To read their hands, watch their arms

  • By Heath Demaree
  • December 20, 2013
  • Comments Off on To read their hands, watch their arms

volume1In the realm of science, there are some cold, concrete facts. As examples, the values of opening hands are known and the calculation of outs and odds are mathematically-based and easily calculable. Books can easily teach new players such information, and attempting to play poker without this basic knowledge is a recipe for disaster.

Advanced players mostly grapple with the “art” of poker. For example, we think deeply about how differently-sized bets may be perceived (ironically, post-oak bluffs may be scarier to an opponent than a pot-sized bet), whether recent events may have caused an opponent is be on tilt or tight, and how opponents’ behaviors may indicate strength or weakness. The “art” of poker is mostly learned by logging hour after hour around the poker felt: That is, we learn from our experiences (not from books). These experiences have two major problems, however. First, good learning experiences may be encountered rarely, and hence learning can be very slow. Second, they are subjective experiences, and we may question whether what we are learning is actually correct.

Is there any way to learn the art of poker more quickly, and with greater certainty? Are there any objective data about the art of poker? The answer to both questions is: You bet! To uncover such information, however, you need to know about those scientific studies that shed light on poker. In my recent book (Emotion-Based Poker), for example, I describe what scientific research says about how and why people become risk-averse or risk-prone.


Today, and in future columns, I hope to describe recently-published scientific research that could help improve our poker playing skills. Today’s research article (Slepian, Young, Rutchik, & Ambady, in press) addresses some age-old questions: How can an opponent’s face and behavior be used to predict the strength of his hand, and is there a particular part of the body to which we should attend? Dr. Slepian and colleagues conducted three different studies. In Study 1, they showed 78 undergraduates 20 short videos of a poker player making a bet (all videos were from the 2009 WSOP). Approximately one-third of the students saw the entire players’ bodies (from the table up), one-third saw just the players’ faces, and one-third saw just the players’ arms. The students were asked to judge the quality of the players’ hands, from 1 (very bad) to 7 (very good). Importantly, the objective quality of the players’ hands was known and the number of chips wagered was not associated with hand strength. What were the findings? In the “arms-only” group, people were significantly better than chance at predicting the strength of the player’s hands. Conversely, people in the “face-only” group were marginally worse than chance, suggesting that sophisticated players use their faces as deception. Study 2 essentially replicated the findings of Study 1, this time using 22 different videos from the 2009 WSOP.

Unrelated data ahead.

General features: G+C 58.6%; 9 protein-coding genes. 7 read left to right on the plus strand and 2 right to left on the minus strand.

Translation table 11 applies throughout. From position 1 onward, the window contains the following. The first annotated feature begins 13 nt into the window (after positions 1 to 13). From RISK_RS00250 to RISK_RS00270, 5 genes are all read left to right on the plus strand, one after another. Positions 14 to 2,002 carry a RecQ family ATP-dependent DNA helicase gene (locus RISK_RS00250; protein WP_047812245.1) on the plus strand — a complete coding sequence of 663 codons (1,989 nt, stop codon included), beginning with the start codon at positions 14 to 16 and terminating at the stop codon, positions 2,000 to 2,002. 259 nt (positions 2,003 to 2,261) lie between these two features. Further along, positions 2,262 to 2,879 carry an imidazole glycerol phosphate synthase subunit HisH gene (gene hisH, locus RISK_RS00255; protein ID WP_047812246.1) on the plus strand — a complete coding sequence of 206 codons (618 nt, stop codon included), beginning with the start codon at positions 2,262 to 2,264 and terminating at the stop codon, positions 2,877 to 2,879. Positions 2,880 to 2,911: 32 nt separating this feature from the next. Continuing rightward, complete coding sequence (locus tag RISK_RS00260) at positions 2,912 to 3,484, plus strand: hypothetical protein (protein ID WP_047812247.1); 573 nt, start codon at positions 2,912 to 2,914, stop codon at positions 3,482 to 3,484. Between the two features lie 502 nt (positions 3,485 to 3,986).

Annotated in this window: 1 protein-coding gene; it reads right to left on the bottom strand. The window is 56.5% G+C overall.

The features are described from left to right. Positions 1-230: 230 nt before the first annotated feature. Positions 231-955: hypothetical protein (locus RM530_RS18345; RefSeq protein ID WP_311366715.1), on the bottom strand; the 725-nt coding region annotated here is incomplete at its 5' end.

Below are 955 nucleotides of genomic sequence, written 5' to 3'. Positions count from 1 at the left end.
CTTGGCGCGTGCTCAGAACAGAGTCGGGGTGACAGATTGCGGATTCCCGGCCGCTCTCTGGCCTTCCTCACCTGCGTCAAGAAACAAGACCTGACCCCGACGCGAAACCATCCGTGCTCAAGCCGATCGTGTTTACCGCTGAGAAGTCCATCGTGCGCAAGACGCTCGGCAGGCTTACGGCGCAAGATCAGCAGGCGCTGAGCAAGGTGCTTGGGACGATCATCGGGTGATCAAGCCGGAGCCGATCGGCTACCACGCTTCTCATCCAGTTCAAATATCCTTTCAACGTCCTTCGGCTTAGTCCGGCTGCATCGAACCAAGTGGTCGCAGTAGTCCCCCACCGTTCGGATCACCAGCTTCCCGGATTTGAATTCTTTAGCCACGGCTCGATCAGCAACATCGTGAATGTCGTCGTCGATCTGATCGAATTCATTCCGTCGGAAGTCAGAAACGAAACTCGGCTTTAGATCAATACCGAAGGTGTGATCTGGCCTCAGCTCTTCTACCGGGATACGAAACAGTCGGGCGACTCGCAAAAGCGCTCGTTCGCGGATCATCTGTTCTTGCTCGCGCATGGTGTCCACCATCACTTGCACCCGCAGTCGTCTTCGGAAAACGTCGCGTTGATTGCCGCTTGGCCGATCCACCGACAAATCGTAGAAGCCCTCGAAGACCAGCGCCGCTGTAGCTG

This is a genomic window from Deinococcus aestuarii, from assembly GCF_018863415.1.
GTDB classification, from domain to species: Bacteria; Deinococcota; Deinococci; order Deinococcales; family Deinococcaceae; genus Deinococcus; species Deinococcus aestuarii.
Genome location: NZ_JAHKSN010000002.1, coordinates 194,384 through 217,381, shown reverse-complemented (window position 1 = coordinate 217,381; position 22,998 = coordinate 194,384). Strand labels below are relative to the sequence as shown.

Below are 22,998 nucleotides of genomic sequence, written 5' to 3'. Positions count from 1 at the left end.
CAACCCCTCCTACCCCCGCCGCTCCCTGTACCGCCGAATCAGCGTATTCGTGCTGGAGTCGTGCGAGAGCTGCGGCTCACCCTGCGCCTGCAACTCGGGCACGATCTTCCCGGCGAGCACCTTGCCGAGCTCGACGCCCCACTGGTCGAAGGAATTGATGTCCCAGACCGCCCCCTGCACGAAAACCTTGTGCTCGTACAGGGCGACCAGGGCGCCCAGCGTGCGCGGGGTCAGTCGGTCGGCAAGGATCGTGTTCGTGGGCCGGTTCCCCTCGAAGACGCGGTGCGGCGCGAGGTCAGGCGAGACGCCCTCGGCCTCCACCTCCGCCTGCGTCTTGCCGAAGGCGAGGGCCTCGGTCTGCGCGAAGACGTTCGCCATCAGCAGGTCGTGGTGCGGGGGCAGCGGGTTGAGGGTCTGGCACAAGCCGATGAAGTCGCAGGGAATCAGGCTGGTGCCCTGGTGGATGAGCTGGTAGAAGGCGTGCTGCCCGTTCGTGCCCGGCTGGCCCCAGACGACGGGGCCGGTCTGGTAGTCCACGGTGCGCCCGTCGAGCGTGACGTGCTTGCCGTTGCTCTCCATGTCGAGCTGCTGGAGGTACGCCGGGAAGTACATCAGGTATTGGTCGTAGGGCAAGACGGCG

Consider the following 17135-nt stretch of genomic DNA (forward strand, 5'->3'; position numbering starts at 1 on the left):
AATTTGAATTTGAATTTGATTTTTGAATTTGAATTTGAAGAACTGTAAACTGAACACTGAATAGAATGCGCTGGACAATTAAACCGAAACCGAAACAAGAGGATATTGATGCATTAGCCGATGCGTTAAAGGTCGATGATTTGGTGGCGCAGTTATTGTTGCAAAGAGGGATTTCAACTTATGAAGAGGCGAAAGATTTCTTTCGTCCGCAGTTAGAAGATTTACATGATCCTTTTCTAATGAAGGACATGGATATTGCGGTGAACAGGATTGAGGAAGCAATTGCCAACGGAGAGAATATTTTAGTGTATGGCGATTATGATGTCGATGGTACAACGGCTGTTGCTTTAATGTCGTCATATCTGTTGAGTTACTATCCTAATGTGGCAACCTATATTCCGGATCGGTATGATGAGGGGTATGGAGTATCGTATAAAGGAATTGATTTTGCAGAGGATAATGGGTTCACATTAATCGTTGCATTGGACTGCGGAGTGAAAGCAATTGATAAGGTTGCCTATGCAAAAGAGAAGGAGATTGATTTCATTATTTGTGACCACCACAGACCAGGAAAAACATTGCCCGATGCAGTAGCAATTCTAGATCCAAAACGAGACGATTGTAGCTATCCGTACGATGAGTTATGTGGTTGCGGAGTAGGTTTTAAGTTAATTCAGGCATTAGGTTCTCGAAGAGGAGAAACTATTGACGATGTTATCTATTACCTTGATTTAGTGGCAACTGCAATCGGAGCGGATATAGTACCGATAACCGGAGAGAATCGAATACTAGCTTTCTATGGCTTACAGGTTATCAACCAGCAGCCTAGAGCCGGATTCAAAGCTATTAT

Study 3 sought to more specifically determine how arm movements may betray a player’s confidence. Because prior research has found that anxiety decreases the smoothness of one’s motor movements (Beuter & Duda, 1985), the researchers had 40 participants watch the same 22 clips from Study 2 and rate either a) the smoothness of the players’ arm movements or b) the confidence of the player making the hand movements. It turns out that both ratings – smoothness and confidence – predicted the objective value of the players’ hands.

“arm movements appears to be a valid indicator of hand strength, with smoother, more confident movements predicting better hands.”

Three major conclusions can be drawn from this research. First, watching our opponents’ arm movements appears to be a valid indicator of hand strength, with smoother, more confident movements predicting better hands. Second, facial expressions may be used as an inverse indicator of hand strength (weak is strong, strong is weak). Last, and most importantly, science can teach us about the art of poker!

Beuter, A., & Duda, J. L. (1985). Sport psychology analysis of the arousal/motor performance relationship in children using movement kinematics. Journal of Sport & Exercise Psychology, 7, 229-243.

Slepian, M. L., Young, S. G., Rutchik, A. M., & Ambady, N. (in press). Quality of professional poker players’ poker hands is perceived accurately from arm motions. Psychological Science.

Heath Demaree

Heath Demaree

Dr. Heath A. Demaree is a Professor of Psychology and a long-time poker aficionado. Over the years, he has used his expert understanding of emotional processes and decision-making to maximize his wins at the poker table. In this book, he reveals how understanding opponents' emotions and financial situations can be used to predict their risk-taking propensities (i.e., being either "on tilt" or risk-averse), knowledge that can be leveraged to generate big wins around the poker felt. Practice hands are provided at the end of the book so that readers can test their understanding of this new material.
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